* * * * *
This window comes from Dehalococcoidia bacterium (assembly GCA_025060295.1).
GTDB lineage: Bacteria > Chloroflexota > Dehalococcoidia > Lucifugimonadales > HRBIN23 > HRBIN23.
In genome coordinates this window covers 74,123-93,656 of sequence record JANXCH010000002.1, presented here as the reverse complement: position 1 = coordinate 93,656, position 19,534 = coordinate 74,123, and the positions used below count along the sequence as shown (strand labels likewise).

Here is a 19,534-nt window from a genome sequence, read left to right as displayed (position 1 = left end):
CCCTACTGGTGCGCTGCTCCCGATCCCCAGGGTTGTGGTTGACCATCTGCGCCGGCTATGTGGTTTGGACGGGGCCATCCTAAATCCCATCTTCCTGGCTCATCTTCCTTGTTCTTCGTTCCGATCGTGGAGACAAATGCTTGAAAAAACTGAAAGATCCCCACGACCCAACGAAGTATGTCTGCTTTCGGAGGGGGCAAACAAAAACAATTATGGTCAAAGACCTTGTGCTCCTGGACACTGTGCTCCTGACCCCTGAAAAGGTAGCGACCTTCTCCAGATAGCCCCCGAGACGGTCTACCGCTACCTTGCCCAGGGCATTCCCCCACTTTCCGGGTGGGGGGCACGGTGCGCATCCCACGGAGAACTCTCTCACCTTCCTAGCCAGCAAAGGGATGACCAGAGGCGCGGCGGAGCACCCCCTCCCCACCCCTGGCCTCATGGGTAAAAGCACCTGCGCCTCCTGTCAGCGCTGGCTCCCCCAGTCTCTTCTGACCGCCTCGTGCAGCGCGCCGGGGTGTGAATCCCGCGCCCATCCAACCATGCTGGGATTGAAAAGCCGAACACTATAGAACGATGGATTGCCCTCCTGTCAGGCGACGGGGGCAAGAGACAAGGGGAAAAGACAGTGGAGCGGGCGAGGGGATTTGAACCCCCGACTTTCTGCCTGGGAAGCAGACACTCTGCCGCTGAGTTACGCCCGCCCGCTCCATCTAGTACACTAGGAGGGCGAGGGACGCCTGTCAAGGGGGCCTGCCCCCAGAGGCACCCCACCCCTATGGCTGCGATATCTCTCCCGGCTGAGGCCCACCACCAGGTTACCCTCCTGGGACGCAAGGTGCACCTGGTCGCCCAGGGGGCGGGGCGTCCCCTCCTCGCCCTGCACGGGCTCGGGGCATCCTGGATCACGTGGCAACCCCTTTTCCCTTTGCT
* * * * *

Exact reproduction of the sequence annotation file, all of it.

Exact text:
This window comes from Dehalococcoidia bacterium (assembly GCA_025060295.1).
GTDB lineage: Bacteria > Chloroflexota > Dehalococcoidia > Lucifugimonadales > HRBIN23 > HRBIN23.
In genome coordinates this window covers 74,123-93,656 of sequence record JANXCH010000002.1, presented here as the reverse complement: position 1 = coordinate 93,656, position 19,534 = coordinate 74,123, and the positions used below count along the sequence as shown (strand labels likewise).

Here is a 19,534-nt window from a genome sequence, read left to right as displayed (position 1 = left end):
CCCTACTGGTGCGCTGCTCCCGATCCCCAGGGTTGTGGTTGACCATCTGCGCCGGCTATGTGGTTTGGACGGGGCCATCCTAAATCCCATCTTCCTGGCTCATCTTCCTTGTTCTTCGTTCCGATCGTGGAGACAAATGCTTGAAAAAACTGAAAGATCCCCACGACCCAACGAAGTATGTCTGCTTTCGGAGGGGGCAAACAAAAACAATTATGGTCAAAGACCTTGTGCTCCTGGACACTGTGCTCCTGACCCCTGAAAAGGTAGCGACCTTCTCCAGATAGCCCCCGAGACGGTCTACCGCTACCTTGCCCAGGGCATTCCCCCACTTTCCGGGTGGGGGGCACGGTGCGCATCCCACGGAGAACTCTCTCACCTTCCTAGCCAGCAAAGGGATGACCAGAGGCGCGGCGGAGCACCCCCTCCCCACCCCTGGCCTCATGGGTAAAAGCACCTGCGCCTCCTGTCAGCGCTGGCTCCCCCAGTCTCTTCTGACCGCCTCGTGCAGCGCGCCGGGGTGTGAATCCCGCGCCCATCCAACCATGCTGGGATTGAAAAGCCGAACACTATAGAACGATGGATTGCCCTCCTGTCAGGCGACGGGGGCAAGAGACAAGGGGAAAAGACAGTGGAGCGGGCGAGGGGATTTGAACCCCCGACTTTCTGCCTGGGAAGCAGACACTCTGCCGCTGAGTTACGCCCGCCCGCTCCATCTAGTACACTAGGAGGGCGAGGGACGCCTGTCAAGGGGGCCTGCCCCCAGAGGCACCCCACCCCTATGGCTGCGATATCTCTCCCGGCTGAGGCCCACCACCAGGTTACCCTCCTGGGACGCAAGGTGCACCTGGTCGCCCAGGGGGCGGGGCGTCCCCTCCTCGCCCTGCACGGGCTCGGGGCATCCTGGATCACGTGGCAACCCCTTTTCCCTTTGCT